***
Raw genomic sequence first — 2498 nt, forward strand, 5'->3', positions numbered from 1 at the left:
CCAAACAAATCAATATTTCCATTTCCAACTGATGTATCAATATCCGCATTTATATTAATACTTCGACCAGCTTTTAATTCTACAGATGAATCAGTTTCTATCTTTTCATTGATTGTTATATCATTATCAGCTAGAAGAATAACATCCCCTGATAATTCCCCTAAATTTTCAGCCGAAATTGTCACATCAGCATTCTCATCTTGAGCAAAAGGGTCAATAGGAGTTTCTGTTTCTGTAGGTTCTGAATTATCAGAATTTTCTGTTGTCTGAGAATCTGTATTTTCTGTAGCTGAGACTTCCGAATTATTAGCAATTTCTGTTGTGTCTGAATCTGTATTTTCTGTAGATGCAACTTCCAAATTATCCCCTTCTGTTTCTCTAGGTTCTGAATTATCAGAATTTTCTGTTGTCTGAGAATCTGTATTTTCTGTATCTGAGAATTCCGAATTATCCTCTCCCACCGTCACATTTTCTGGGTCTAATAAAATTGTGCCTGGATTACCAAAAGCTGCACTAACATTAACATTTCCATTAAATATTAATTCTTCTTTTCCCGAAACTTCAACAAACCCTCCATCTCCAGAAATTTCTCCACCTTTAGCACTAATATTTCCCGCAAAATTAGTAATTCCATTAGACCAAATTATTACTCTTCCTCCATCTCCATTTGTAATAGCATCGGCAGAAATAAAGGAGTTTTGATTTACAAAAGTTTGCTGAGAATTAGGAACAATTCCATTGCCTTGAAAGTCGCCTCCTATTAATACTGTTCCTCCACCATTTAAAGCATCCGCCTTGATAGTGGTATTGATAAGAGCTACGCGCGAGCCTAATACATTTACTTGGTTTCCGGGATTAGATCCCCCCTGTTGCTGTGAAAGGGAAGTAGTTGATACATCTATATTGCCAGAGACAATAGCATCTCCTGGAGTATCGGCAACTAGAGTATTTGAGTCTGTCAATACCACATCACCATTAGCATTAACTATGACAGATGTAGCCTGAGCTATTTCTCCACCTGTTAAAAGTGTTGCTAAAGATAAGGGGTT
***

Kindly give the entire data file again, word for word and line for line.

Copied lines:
Raw genomic sequence first — 2498 nt, forward strand, 5'->3', positions numbered from 1 at the left:
CCAAACAAATCAATATTTCCATTTCCAACTGATGTATCAATATCCGCATTTATATTAATACTTCGACCAGCTTTTAATTCTACAGATGAATCAGTTTCTATCTTTTCATTGATTGTTATATCATTATCAGCTAGAAGAATAACATCCCCTGATAATTCCCCTAAATTTTCAGCCGAAATTGTCACATCAGCATTCTCATCTTGAGCAAAAGGGTCAATAGGAGTTTCTGTTTCTGTAGGTTCTGAATTATCAGAATTTTCTGTTGTCTGAGAATCTGTATTTTCTGTAGCTGAGACTTCCGAATTATTAGCAATTTCTGTTGTGTCTGAATCTGTATTTTCTGTAGATGCAACTTCCAAATTATCCCCTTCTGTTTCTCTAGGTTCTGAATTATCAGAATTTTCTGTTGTCTGAGAATCTGTATTTTCTGTATCTGAGAATTCCGAATTATCCTCTCCCACCGTCACATTTTCTGGGTCTAATAAAATTGTGCCTGGATTACCAAAAGCTGCACTAACATTAACATTTCCATTAAATATTAATTCTTCTTTTCCCGAAACTTCAACAAACCCTCCATCTCCAGAAATTTCTCCACCTTTAGCACTAATATTTCCCGCAAAATTAGTAATTCCATTAGACCAAATTATTACTCTTCCTCCATCTCCATTTGTAATAGCATCGGCAGAAATAAAGGAGTTTTGATTTACAAAAGTTTGCTGAGAATTAGGAACAATTCCATTGCCTTGAAAGTCGCCTCCTATTAATACTGTTCCTCCACCATTTAAAGCATCCGCCTTGATAGTGGTATTGATAAGAGCTACGCGCGAGCCTAATACATTTACTTGGTTTCCGGGATTAGATCCCCCCTGTTGCTGTGAAAGGGAAGTAGTTGATACATCTATATTGCCAGAGACAATAGCATCTCCTGGAGTATCGGCAACTAGAGTATTTGAGTCTGTCAATACCACATCACCATTAGCATTAACTATGACAGATGTAGCCTGAGCTATTTCTCCACCTGTTAAAAGTGTTGCTAAAGATAAGGGGTT